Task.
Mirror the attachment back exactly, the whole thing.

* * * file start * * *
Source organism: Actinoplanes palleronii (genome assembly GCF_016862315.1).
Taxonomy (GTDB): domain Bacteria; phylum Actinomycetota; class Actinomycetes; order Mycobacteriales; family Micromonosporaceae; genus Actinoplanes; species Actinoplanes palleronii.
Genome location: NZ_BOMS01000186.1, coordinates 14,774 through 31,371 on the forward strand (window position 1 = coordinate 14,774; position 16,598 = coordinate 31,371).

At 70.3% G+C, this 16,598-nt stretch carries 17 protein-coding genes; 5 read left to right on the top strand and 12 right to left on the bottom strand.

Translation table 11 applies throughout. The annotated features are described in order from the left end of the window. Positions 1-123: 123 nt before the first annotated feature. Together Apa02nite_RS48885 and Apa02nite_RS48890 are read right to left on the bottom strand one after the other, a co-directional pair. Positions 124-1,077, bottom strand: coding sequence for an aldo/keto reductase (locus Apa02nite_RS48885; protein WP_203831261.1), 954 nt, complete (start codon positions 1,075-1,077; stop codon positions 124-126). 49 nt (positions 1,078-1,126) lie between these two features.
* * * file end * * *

Source organism: Actinoplanes palleronii (genome assembly GCF_016862315.1).
Taxonomy (GTDB): domain Bacteria; phylum Actinomycetota; class Actinomycetes; order Mycobacteriales; family Micromonosporaceae; genus Actinoplanes; species Actinoplanes palleronii.
Genome location: NZ_BOMS01000186.1, coordinates 14,774 through 31,371 on the forward strand (window position 1 = coordinate 14,774; position 16,598 = coordinate 31,371).

At 70.3% G+C, this 16,598-nt stretch carries 17 protein-coding genes; 5 read left to right on the top strand and 12 right to left on the bottom strand.

Translation table 11 applies throughout. The annotated features are described in order from the left end of the window. Positions 1-123: 123 nt before the first annotated feature. Together Apa02nite_RS48885 and Apa02nite_RS48890 are read right to left on the bottom strand one after the other, a co-directional pair. Positions 124-1,077, bottom strand: coding sequence for an aldo/keto reductase (locus Apa02nite_RS48885; protein WP_203831261.1), 954 nt, complete (start codon positions 1,075-1,077; stop codon positions 124-126). 49 nt (positions 1,078-1,126) lie between these two features.